Free help available to smokers who want to quit

Published 11:45 pm Tuesday, January 6, 2015

Special to

LAPLACE — As 2015 begins, many people are working on their New Year’s Resolutions.

One resolution that consistently appears near the top of many lists is “quitting smoking.”

Louisiana ranks 44th (up from 46th in 2013) out of 50 states for tobacco use, according to the recently released 2014 America’s Health Rankings Report from the United Health Foundation.

Presently, 23.5 percent of the state’s adult population lights up, well above the national average of 19 percent.

What follows are five steps from the CDC, which the Smoking Cessation Trust believes could help Louisiana smokers ring in the New Year cigarette-free:

Step 1: Set a date

Pick a date within the next two weeks to quit smoking. This will give you enough time to prepare. Really think about your quit date. Avoid choosing a day where you know you will be busy, stressed or tempted to smoke (for example, a night out with friends or days where you may smoke at work).

Step 2: Tell people

Telling family, friends and coworkers about a quit attempt can increase a smoker’s chances of success. By sharing what kind of support a smoker is looking for — either encouragement or accountability — the loved one can be involved in the process. The more people a smoker has in his or her corner, the more likely to succeed.

Have a spouse or friend who wants to quit too? Do it together!  

Step 3: Plan on challenges

Stopping smoking is not just about dealing with nicotine cravings.

Many smokers need to work through the habitual tendencies surrounding cigarette use. By going to a group workshop run by a trained cessation specialist, smokers can learn how to work through cravings and triggers like stress, boredom and nervousness without reaching for a cigarette.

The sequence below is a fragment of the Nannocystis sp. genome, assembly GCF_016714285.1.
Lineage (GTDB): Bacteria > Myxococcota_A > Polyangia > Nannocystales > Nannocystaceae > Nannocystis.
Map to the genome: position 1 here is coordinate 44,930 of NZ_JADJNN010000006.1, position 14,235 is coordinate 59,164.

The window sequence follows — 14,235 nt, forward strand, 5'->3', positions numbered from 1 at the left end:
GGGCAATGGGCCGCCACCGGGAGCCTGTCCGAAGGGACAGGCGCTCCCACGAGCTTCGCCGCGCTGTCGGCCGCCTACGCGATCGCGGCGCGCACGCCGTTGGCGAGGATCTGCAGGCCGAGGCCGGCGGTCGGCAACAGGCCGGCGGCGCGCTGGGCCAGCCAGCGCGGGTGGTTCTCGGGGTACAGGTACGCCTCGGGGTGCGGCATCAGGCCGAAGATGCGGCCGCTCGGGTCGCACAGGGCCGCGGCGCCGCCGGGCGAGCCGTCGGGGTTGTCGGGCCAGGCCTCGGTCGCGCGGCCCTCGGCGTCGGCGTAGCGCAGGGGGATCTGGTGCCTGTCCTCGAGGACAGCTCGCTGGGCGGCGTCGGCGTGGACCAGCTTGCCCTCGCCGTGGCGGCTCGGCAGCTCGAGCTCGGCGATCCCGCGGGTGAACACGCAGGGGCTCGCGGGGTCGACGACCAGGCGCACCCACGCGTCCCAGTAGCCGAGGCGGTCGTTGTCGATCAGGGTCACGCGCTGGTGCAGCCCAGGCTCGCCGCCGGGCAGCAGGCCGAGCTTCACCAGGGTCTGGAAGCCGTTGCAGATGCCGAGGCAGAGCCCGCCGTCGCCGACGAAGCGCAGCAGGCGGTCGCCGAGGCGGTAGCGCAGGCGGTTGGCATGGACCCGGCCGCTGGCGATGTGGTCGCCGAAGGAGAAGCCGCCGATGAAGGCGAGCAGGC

Many major hospitals in the area offer cessation counseling.

Step 4: Remove cigarettes

You will be tempted to smoke during your quit. Removing things that remind you of smoking will get you ready to quit. A few good ideas are:

Throw away all cigarettes and matches. Give or throw away lighters and ashtrays.

Don’t save one pack of cigarettes “just in case.” Keeping even one pack makes it easier to start smoking again.

Remove the smell of cigarettes. Make things clean and fresh at work‚ the car and at home. Clean drapes and clothes. Shampoo the car. Everyone is less tempted to light up if they don’t smell smoke.

Have a dentist clean your teeth to get rid of smoking stains. Your teeth will look amazing. When you quit smoking, they will always look that way.

Step 5: Talk to a doctor

Smokers should discuss cessation treatments with their doctor. The Smoking Cessation Trust provides access to all recommended cessation methods; knowing an individual’s medical history, the doctor can suggest and prescribe pharmaceuticals or a nicotine replacement therapy that will work best for each smoker.

Doctors can also talk about the benefits of quitting and what to expect. Programs such as Smoking Cessation Trust can save a smoker hundreds of dollars annually and applying for benefits only takes a few minutes.

Louisiana residents who began smoking cigarettes before Sept. 1, 1988, and who are approved for inclusion in the Trust program receive free services that include physician office visits, nicotine replacement therapies (gum, patch, lozenges), prescription cessation medications, group cessation counseling and telephone cessation coaching.

For more information or to sign up for the Smoking Cessation Trust, visit or call 1-855-259-6346.